I received my package of pompona vanilla yesterday, and it is truly amazing. When I opened the package, the beans were unexpectedly large and fat. Each one weighs about 15 grams: compare that to our own beans at about 5 grams each! They have the familiar shiny, black (very dark brown) wrinkly surface, and have the same dried-fruit suppleness of a well-cured vanilla bean.
The fragrance is certainly like vanilla, but it has its own characteristics: smoky, sweet notes along with the familiar mellowing fragrance that makes vanilla special. I will have more to report on this later, I plan to make an extract and try the beans in my own cooking to see what it’s like in that context.
I am offering pompona vanilla for sale in my online shop, so you’ll have an opportunity to try it for yourself. It seems like it could be the wild, untamed ancestor to the vanilla we are so familiar with.
11 thoughts on “Pompona Vanilla from Peru”
Remarkable Roland. I had no idea there was more than one kind of vanilla. I look forward to trying it out. I don’t bake as much as I once did but it might be worth making the same dessert with each.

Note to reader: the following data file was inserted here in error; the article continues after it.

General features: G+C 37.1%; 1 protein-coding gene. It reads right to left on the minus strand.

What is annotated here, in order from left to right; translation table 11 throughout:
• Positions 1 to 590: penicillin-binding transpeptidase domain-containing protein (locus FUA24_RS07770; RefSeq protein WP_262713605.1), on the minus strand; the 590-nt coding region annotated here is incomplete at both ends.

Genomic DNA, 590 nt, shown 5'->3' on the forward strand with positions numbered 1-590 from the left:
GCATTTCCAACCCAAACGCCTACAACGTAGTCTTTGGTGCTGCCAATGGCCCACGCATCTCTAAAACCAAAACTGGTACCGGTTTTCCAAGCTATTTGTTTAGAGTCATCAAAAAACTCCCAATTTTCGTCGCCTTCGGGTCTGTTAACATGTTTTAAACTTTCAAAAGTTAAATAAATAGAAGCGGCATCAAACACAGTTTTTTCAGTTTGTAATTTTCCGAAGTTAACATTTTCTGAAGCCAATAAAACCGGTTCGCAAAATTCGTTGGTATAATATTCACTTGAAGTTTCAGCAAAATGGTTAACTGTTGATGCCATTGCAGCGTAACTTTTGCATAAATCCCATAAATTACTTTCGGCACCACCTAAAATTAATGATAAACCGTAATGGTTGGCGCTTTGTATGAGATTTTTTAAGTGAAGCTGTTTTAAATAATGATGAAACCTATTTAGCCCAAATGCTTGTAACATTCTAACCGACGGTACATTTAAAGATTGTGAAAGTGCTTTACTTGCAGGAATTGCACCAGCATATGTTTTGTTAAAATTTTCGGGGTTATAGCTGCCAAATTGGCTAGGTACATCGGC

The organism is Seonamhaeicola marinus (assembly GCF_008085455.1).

Many mahalos for allowing me to see your gardens yesterday. I’m so glad I hit the pick up button by mistake and got to see your environs and my old neighborhood, the first one we lived in when arriving here 33 years ago..
Hi Roland! I assume your extract is already done or please let me know when you make it, the following:
How similar or comparable to planifolia extract Is it pompona extract in your desserts or cake?
Hi Javier, I didn’t make an extract from the Pompona, so I can’t tell you how it worked. People just wanted to buy the beans, so I never got around to it.
There is certainly a difference in the fragrance, and it’s commonly reported that the flavor is not as strong as planifolia.
I intend to buy another batch of beans and this time for sure I’ll make an extract and test it.
I have been quietly following your step by step and easy to follow instructions on how to cure Vanilla. It has been very helpful to my group of Vanilla farmers in Papua New Guinea. We have adapted your methods in processing our Vanilla beans.
The group would like to seek more information on Vanilla and if possible how we can we be assisted to export our cured vanilla beans?
Most of our farmers are illiterate and come from isolated villages in Papua New Guinea.
I’m interested to hear about your vanlla growing in Papua New Guinea. That part of the world is gaining a reputation for being an excellent source of vanilla.